Chinese stocks rose for the fourth time in five days as commodity producers, consumer discretionary companies and property developers rallied.
A gauge tracking materials producers climbed 2.4 percent from its lowest level since November 2008, as Inner Mongolia Baotou Steel Rare-Earth Hi-Tech Co. jumped 7.1 percent. Gree Electric Appliances Inc. led an advance by appliance companies after Goldman Sachs Group Inc. recommended the shares. China Vanke Co., the nation’s largest developer, surged 3.6 percent.
The Shanghai Composite Index added 0.6 percent to 2,006.10 at the close, after gaining 1.4 percent and falling 1 percent during the day. More than three stocks advanced for each that dropped. The CSI 300 Index rose 0.8 percent to 2,221.98. The Hang Seng China Enterprises Index climbed 1.5 percent after plunging 3.3 percent yesterday.
“There are some investors that may want to buy now, prices are cheap,” said Qian Weihai, an analyst at Shanghai Securities Co. “But most people remain cautious, hence the fluctuations between gains and losses over the past few sessions.”
The Shanghai Composite has tumbled 12 percent this year and the Hang Seng China has slumped 21 percent as data from industrial production to exports pointed to a sustained slowdown in the economy. Stocks also fell as overnight money-market rates rose to record highs before retreating. The Shanghai index trades at 8.2 times 12-month projected profit, after reaching the cheapest level in at least five years last week, data compiled by Bloomberg show.
A gauge tracking materials producers rose, paring its 2013 decline to 29 percent. Baotou Rare-Earth, China’s biggest producer of rare earth advanced to 21.40 yuan after closing at its lowest level since January 2012. Qinghai Salt Lake Industry Co. jumped 8.7 percent to 18.09 yuan, its biggest gain in more than a year.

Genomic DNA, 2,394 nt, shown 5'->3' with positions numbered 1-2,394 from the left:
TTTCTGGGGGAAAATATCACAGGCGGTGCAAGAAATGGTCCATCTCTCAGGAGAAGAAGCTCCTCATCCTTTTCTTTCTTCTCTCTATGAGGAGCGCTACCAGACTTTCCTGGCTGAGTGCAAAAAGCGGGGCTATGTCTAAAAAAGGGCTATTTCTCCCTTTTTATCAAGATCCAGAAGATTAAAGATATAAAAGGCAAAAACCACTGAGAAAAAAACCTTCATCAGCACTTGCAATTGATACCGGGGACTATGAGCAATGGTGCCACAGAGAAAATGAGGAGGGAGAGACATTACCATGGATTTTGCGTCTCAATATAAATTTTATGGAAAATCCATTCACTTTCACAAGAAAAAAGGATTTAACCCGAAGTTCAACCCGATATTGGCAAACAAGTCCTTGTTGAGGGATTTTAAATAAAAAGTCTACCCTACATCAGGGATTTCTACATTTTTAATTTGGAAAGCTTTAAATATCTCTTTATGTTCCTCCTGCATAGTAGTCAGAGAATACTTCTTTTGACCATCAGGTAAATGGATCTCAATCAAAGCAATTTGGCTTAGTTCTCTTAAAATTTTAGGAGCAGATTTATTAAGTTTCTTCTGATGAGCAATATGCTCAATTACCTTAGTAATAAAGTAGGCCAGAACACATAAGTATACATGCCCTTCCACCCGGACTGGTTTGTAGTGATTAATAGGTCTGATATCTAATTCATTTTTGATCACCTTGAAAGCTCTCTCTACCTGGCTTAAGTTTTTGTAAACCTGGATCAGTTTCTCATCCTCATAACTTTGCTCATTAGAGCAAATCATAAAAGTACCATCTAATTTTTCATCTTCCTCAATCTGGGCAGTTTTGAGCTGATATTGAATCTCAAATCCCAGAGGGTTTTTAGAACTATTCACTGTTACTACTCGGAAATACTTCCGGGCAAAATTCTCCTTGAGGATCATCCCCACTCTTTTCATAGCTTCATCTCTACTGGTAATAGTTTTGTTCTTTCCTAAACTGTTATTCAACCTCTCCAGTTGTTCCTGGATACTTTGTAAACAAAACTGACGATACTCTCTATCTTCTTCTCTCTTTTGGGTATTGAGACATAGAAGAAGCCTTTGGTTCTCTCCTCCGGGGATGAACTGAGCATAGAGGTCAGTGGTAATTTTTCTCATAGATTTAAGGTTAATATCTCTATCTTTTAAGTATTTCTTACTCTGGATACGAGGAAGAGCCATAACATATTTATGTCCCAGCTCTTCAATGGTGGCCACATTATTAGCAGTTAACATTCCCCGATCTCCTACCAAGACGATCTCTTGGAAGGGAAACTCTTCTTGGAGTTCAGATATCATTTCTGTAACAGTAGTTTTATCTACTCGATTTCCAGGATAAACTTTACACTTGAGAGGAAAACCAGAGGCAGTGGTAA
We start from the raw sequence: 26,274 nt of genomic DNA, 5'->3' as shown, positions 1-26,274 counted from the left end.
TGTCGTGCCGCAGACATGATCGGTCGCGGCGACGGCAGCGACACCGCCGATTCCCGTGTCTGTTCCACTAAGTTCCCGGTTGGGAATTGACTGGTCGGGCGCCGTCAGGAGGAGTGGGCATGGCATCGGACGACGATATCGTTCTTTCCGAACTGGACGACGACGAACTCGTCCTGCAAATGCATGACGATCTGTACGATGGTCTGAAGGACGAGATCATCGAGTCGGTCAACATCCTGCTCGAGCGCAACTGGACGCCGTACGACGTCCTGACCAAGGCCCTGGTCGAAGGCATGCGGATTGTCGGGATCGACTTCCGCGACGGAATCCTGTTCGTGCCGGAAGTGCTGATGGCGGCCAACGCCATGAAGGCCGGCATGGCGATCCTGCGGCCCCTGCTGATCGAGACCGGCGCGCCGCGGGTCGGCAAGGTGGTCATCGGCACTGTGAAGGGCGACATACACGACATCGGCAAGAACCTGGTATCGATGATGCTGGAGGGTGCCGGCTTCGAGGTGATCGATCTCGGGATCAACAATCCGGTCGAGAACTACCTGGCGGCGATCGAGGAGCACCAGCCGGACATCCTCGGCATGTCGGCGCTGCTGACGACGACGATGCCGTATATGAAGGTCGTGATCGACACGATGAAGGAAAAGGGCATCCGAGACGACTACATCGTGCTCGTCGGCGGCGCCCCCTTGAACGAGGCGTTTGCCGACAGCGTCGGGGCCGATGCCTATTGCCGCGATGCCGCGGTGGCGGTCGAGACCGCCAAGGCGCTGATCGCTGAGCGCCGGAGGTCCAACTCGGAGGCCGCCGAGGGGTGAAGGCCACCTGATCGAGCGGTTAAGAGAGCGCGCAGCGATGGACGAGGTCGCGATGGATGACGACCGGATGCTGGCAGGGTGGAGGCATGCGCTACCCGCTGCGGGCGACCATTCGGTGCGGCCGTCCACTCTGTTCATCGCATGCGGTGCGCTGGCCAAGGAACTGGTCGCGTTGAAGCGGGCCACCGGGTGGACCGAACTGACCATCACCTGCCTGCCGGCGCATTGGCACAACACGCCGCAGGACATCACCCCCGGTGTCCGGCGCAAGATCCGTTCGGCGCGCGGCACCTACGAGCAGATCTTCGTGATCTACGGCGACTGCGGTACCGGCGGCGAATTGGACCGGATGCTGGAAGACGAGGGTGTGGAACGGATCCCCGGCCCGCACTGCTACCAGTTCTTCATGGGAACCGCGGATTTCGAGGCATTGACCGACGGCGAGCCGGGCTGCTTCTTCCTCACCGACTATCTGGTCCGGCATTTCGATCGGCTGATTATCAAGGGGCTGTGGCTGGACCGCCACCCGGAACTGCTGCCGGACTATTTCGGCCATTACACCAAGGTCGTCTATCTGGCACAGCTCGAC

Premier Li Keqiang said fiscal funds should be used to redevelop shanty towns and improve basic infrastructure, the State Council said in a statement yesterday. Money should also be allocated to transform the structure of the economy to focus more on domestic consumption, according to the statement.
Energy stocks advanced 1.6 percent on the index. China Shenhua Energy Co. climbed 2.9 percent to 17.20 yuan, its biggest gain since Dec. 14. Yanzhou Coal Mining Co. advanced 2.9 percent to 9.44 yuan.
Gree Electric jumped 3.9 percent to 25.77 yuan. Hisense Electric Co. soared 3.8 percent to 11.59 yuan. Goldman Sachs upgraded Chinese consumer stocks to overweight, saying the companies have “better earnings visibility” and will “benefit more” from government efforts to boost consumption.
Goldman Sachs also cut their CSI 300 year-end target to 2,380 from 2,800, according to a report dated July 2. The brokerage forecast the index will reach 2,600 for the first half of 2014.
China Vanke increased to 9.80 yuan. A property gauge rose 2 percent, paring its loss for this year to 16 percent.
The country’s benchmark money-market rate dropped for a 10th day, the longest stretch in almost 14 months, as the central bank refrained from draining funds from the financial system in the wake of the worst cash crunch on record.
The seven-day repo rate fell 32 basis points, or 0.32 percentage point, to 3.91 percent, according to a weighted average compiled by the National Interbank Funding Center. A daily fixing averaged 6.81 percent last month, the highest in data going back to the start of 2004.
An official report yesterday showed expansion in service industries slowed, underscoring Li’s challenge in achieving sustainable growth through increasing consumption and reducing reliance on exports and investment. Service industries accounted for 45 percent of gross domestic product last year, according to the statistics bureau, up from 41 percent in 2003.
China may have difficulty reaching its growth target this year, 21st Century Business Herald reported, citing Fan Jianping, chief economist at the State Information Center.
The Bloomberg China-US Equity Index of the most-traded Chinese stocks in the U.S. slipped 0.6 percent yesterday, while the iShares FTSE China 25 Index Fund, the largest Chinese exchange-traded fund in the U.S., slid 0.9 percent in a third day of declines.